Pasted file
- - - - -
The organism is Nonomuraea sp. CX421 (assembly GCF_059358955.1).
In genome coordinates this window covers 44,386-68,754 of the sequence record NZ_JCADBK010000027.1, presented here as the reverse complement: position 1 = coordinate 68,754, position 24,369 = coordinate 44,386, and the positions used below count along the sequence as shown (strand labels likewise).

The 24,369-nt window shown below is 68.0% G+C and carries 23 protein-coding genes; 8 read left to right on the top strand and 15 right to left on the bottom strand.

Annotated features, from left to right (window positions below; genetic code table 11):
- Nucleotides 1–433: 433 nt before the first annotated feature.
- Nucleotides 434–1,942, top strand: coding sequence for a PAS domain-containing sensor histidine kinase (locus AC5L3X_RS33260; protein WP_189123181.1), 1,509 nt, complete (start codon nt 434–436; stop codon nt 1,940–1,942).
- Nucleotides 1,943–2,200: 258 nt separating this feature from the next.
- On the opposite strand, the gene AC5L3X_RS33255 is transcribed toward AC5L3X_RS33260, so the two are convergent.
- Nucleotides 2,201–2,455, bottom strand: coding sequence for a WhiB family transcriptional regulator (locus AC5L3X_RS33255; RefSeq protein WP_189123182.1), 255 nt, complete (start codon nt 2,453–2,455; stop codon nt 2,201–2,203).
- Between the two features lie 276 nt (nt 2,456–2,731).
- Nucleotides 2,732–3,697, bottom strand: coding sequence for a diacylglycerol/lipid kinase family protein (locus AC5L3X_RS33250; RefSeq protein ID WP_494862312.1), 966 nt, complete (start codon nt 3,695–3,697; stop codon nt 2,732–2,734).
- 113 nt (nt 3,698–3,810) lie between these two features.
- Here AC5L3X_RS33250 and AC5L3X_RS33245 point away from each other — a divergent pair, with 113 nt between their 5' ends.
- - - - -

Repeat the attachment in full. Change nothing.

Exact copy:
The organism is Nonomuraea sp. CX421 (assembly GCF_059358955.1).
In genome coordinates this window covers 44,386-68,754 of the sequence record NZ_JCADBK010000027.1, presented here as the reverse complement: position 1 = coordinate 68,754, position 24,369 = coordinate 44,386, and the positions used below count along the sequence as shown (strand labels likewise).

The 24,369-nt window shown below is 68.0% G+C and carries 23 protein-coding genes; 8 read left to right on the top strand and 15 right to left on the bottom strand.

Annotated features, from left to right (window positions below; genetic code table 11):
- Nucleotides 1–433: 433 nt before the first annotated feature.
- Nucleotides 434–1,942, top strand: coding sequence for a PAS domain-containing sensor histidine kinase (locus AC5L3X_RS33260; protein WP_189123181.1), 1,509 nt, complete (start codon nt 434–436; stop codon nt 1,940–1,942).
- Nucleotides 1,943–2,200: 258 nt separating this feature from the next.
- On the opposite strand, the gene AC5L3X_RS33255 is transcribed toward AC5L3X_RS33260, so the two are convergent.
- Nucleotides 2,201–2,455, bottom strand: coding sequence for a WhiB family transcriptional regulator (locus AC5L3X_RS33255; RefSeq protein WP_189123182.1), 255 nt, complete (start codon nt 2,453–2,455; stop codon nt 2,201–2,203).
- Between the two features lie 276 nt (nt 2,456–2,731).
- Nucleotides 2,732–3,697, bottom strand: coding sequence for a diacylglycerol/lipid kinase family protein (locus AC5L3X_RS33250; RefSeq protein ID WP_494862312.1), 966 nt, complete (start codon nt 3,695–3,697; stop codon nt 2,732–2,734).
- 113 nt (nt 3,698–3,810) lie between these two features.
- Here AC5L3X_RS33250 and AC5L3X_RS33245 point away from each other — a divergent pair, with 113 nt between their 5' ends.